|Topic Review (Newest First)|
|01-16-2010 07:40 AM|
I did exactly what you are saying. I bought a H16 my last semester in college with my tuition money. I read a few books, then got on the water and had a blast. 10 years later I own a Pearson 30. Pirorities changed so I had to adapt my sailing to fit. Good thing the wife loves it. In between I sailed 70' wooden schooners. I found the most valuable lesson the Hobies have taught me is to think ahead of the boat. They sail fast and things happen fast. Once you get used to it and are ahead of the boat, you become very comfortable and confident. To get every ounce of speed out of a Hobie you still have to know how to properly trim sails. Understanding your boats strengths and weaknesses is critical. Hobies can be very unforgiving. On the other hand if you make a mistake chances are you will get wet and have a great story to tell later. Also the simplicity of the rig and the boat allow you to just sail.
Transitioning to a larger mono has a few things to look for. Search this forum and you will see the advice offered.
I say go for it. You will have a great introduction to sailing, have the time of your life, and all for only a around $1000.
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|01-16-2010 12:07 AM|
I've had 2 Hobie 16s and lotsa' monohulls from 20' to 41'. The 16 is a classic, the ultimate beach boat. If you have warm water there's nothing to beat the Hobie. I think performance got in the way of parctical fun in later boats. The smaller Hobie was it 14' was too small and tended to drive unde with two people. The bananna shaped '16 hulls was a way to keep the lenght down and help from driving the bow under. Later boats used longer hulls to get more flotation forward.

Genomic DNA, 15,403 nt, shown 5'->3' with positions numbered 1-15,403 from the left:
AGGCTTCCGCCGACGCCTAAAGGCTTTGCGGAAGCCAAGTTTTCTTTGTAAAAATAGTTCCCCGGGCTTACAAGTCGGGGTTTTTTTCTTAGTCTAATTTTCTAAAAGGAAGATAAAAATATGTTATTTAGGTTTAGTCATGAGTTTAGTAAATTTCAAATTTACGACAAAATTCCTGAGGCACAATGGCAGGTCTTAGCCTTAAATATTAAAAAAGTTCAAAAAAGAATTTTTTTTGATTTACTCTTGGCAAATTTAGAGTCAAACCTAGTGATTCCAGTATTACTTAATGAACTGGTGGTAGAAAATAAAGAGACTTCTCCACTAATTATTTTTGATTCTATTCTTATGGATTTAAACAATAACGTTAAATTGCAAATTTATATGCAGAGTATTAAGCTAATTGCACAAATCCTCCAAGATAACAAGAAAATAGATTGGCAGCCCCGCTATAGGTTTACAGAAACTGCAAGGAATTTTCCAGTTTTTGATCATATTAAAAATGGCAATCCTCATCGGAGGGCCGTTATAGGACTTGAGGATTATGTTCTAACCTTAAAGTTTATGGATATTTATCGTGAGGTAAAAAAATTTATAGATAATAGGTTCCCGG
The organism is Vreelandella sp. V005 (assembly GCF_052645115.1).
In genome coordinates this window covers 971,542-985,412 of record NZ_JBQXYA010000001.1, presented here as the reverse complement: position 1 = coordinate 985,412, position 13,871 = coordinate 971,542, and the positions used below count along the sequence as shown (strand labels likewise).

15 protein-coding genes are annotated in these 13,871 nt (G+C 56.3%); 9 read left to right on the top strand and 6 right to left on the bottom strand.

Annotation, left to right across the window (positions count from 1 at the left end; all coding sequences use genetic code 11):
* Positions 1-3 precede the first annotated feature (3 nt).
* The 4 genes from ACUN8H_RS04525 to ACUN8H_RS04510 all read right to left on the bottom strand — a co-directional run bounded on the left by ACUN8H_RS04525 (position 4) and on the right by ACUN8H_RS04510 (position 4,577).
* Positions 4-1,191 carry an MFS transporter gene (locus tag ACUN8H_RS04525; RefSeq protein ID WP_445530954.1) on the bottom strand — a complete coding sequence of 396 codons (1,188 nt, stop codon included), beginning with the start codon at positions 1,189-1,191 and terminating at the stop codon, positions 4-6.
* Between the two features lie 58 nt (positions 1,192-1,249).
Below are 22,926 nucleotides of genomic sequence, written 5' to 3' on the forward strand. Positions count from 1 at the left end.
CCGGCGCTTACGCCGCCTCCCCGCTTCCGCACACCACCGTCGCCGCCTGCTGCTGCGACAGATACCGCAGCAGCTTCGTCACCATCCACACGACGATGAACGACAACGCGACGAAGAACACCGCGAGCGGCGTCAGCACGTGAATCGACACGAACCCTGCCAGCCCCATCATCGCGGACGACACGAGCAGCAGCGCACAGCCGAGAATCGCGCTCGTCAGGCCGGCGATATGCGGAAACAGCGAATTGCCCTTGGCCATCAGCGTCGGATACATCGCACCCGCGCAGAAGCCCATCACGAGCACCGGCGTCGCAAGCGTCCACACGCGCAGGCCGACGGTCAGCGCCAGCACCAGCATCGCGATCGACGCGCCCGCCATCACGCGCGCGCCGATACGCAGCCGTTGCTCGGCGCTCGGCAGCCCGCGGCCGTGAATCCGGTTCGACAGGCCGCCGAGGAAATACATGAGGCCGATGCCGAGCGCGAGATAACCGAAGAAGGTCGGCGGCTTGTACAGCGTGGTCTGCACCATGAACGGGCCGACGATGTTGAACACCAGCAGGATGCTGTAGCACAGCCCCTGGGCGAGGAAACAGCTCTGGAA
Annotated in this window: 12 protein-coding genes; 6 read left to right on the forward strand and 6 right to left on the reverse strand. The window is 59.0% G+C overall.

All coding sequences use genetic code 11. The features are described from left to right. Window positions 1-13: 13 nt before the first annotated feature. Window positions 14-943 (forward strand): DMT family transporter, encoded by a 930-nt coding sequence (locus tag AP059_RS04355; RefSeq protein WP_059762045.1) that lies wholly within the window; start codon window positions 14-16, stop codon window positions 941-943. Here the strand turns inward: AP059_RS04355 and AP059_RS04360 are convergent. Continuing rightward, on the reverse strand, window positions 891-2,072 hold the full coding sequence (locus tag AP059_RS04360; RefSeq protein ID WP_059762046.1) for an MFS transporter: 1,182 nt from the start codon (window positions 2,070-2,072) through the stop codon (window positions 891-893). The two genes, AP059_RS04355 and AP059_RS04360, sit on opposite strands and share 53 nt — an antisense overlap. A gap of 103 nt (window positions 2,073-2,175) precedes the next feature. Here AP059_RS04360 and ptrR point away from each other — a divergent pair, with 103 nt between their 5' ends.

Is it the best wat to learn to sail? Well certianly for a caramaran. But you can always sail a monohull. The difference with a cat is that it acellerates so that there's a big difference between apparent wind and actual wind. Not so for displacement monohulls. Simply you sail a cat differently. But I say go for it. There's nothing like a Hobie on a summer day.
|01-15-2010 11:57 PM|
|lapworth||Picture it like owning a jetski vs. 18' bayliner. I own a 24' boat and would still like to get my hands on a windsurfer.|
|01-14-2010 07:42 PM|
You can't go too wrong with a Hobie, Prindle or other beach cat as a starter boat IMHO. You just may be spoiled by the speed though.
They can provide a bit of a wet ride though.
Go for it.
|01-14-2010 07:05 PM|
YES! I owned a Prindle 16, then a Stiletto 27, and now a PDQ 32.
Originally Posted by avenger79 View Post
My blog has stuff about both the Stiletto and the PDQ.
And as others will add, the Hobie is fun. I miss mine very much.
|01-14-2010 05:59 PM|
|SecondWindNC||Hobies are fun. There are some differences you will have to adapt to when you move to a larger monohull, but there's no reason you can't learn and sail now on a Hobie, and then move up later.|
|01-14-2010 05:50 PM|
hobie cat 16 as a 1st
is it worth learning to sail on a hobie cat with the future want being a larger 30 foot or so monohull? reason i ask is hobies have always held an intrigue for me. they look fast and fun. we have many smaller lakes near us to sail on. if i start with a bigger boat i would have to travel quite a ways to float it.
reason for a hobie over a small mono is simply the interest in a cat.